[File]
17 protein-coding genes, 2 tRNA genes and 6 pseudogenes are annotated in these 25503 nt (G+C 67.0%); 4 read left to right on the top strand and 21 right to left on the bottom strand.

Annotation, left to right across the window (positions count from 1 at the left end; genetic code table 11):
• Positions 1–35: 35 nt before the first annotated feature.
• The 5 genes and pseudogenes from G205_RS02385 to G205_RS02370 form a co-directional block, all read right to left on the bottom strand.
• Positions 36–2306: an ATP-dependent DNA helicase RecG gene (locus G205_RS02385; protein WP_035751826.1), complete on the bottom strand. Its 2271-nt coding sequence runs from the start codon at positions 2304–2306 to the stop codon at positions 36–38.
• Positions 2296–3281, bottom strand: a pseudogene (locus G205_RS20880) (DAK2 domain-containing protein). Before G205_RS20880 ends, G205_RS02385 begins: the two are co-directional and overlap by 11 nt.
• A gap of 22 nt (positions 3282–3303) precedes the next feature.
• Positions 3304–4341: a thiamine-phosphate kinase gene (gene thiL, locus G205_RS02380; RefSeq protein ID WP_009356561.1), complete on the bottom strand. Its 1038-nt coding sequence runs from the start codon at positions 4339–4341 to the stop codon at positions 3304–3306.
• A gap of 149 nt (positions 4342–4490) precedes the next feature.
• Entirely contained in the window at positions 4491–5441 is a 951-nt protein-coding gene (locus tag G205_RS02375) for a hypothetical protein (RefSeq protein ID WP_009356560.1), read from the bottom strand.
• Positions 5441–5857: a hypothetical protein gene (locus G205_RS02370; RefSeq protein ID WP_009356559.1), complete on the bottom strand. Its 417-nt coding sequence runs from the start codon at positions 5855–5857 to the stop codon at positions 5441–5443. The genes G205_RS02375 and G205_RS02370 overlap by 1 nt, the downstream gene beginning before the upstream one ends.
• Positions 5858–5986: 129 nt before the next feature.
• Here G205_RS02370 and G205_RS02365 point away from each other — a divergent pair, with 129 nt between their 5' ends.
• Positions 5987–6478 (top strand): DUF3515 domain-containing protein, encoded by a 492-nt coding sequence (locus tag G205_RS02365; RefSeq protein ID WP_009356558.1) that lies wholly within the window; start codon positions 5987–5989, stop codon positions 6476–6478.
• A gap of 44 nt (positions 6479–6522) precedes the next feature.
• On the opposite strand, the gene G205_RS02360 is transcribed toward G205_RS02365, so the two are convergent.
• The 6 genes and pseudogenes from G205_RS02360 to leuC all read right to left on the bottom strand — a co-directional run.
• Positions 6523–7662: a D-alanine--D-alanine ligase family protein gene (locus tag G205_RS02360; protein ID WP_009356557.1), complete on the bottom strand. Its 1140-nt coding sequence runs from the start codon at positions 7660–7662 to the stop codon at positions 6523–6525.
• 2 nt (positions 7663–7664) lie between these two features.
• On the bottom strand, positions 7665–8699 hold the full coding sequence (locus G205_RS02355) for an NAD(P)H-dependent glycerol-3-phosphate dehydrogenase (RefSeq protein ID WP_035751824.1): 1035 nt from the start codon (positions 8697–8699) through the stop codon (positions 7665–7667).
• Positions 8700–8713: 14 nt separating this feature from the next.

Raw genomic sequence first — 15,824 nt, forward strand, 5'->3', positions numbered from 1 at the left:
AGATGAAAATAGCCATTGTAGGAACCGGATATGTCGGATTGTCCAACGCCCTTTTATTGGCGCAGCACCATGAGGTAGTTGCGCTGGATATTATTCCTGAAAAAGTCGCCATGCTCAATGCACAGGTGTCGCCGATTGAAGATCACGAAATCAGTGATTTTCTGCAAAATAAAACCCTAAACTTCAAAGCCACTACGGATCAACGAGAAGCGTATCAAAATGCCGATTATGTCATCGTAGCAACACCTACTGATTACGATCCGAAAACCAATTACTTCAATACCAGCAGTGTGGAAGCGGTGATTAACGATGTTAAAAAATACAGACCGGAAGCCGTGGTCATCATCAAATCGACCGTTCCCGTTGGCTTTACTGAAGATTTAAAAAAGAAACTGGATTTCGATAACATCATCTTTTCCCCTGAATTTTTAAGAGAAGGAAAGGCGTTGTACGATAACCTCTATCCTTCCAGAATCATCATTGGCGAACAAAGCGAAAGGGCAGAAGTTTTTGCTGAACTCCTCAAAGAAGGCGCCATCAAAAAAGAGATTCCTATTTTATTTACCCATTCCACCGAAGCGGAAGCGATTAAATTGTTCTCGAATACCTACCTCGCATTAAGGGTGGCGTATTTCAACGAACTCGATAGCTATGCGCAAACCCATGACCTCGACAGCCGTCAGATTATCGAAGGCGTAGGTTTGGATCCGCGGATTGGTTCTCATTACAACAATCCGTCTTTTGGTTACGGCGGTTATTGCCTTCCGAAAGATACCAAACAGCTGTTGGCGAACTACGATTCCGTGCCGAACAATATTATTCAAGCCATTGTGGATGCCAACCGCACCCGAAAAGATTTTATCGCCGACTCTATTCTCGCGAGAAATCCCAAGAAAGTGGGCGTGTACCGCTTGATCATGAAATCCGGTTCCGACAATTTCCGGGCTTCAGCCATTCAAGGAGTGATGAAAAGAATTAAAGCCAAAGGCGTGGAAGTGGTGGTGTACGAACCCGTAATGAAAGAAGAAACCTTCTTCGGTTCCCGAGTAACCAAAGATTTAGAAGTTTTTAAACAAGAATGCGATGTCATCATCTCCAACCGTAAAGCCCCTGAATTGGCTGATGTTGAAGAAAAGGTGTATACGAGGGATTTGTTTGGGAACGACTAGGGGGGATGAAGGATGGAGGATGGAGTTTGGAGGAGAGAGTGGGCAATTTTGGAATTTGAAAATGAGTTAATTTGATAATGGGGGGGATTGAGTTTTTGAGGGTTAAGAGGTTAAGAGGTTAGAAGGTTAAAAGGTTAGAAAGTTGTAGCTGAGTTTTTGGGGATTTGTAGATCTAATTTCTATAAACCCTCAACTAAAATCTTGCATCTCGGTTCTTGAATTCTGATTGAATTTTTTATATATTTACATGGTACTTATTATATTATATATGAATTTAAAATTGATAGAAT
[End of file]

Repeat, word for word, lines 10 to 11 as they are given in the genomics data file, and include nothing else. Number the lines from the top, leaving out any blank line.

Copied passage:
• Entirely contained in the window at positions 4491–5441 is a 951-nt protein-coding gene (locus tag G205_RS02375) for a hypothetical protein (RefSeq protein ID WP_009356560.1), read from the bottom strand.
• Positions 5441–5857: a hypothetical protein gene (locus G205_RS02370; RefSeq protein ID WP_009356559.1), complete on the bottom strand. Its 417-nt coding sequence runs from the start codon at positions 5855–5857 to the stop codon at positions 5441–5443. The genes G205_RS02375 and G205_RS02370 overlap by 1 nt, the downstream gene beginning before the upstream one ends.